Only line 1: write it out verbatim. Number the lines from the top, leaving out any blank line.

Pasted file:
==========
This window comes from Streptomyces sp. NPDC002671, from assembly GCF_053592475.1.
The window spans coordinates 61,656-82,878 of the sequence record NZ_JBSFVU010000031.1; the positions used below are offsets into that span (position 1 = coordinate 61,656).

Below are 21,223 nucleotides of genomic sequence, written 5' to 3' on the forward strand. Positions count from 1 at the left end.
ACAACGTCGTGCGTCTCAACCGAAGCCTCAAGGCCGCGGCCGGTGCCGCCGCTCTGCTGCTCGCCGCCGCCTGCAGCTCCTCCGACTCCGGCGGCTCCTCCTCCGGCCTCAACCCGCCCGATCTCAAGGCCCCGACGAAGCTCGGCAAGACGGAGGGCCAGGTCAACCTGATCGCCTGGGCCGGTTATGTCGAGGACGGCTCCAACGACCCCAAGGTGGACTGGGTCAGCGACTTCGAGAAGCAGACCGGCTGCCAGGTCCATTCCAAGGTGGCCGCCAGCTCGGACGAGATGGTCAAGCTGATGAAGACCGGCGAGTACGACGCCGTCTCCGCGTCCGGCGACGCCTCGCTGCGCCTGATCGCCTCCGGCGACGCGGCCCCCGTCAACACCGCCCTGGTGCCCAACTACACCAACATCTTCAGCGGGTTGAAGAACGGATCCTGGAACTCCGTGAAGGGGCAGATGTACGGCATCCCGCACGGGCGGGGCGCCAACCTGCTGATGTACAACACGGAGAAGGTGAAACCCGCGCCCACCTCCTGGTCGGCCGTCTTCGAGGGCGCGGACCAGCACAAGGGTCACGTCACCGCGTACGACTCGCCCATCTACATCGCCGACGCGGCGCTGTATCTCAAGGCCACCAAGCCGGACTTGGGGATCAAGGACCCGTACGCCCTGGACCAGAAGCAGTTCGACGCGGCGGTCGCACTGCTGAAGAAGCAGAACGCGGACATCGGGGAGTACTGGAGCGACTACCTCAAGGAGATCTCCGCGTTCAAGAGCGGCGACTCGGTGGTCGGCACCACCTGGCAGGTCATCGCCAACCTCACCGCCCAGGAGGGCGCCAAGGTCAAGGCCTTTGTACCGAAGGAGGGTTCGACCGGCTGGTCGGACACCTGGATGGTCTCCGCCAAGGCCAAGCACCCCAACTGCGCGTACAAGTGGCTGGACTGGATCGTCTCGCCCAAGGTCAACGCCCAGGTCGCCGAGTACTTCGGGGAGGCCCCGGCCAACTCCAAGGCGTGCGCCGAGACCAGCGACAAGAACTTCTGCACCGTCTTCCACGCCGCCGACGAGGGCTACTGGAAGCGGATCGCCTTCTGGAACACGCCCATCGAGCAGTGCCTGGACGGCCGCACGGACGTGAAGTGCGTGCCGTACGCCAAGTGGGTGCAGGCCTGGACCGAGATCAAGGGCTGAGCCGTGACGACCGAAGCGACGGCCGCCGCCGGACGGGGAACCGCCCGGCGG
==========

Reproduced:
This window comes from Streptomyces sp. NPDC002671, from assembly GCF_053592475.1.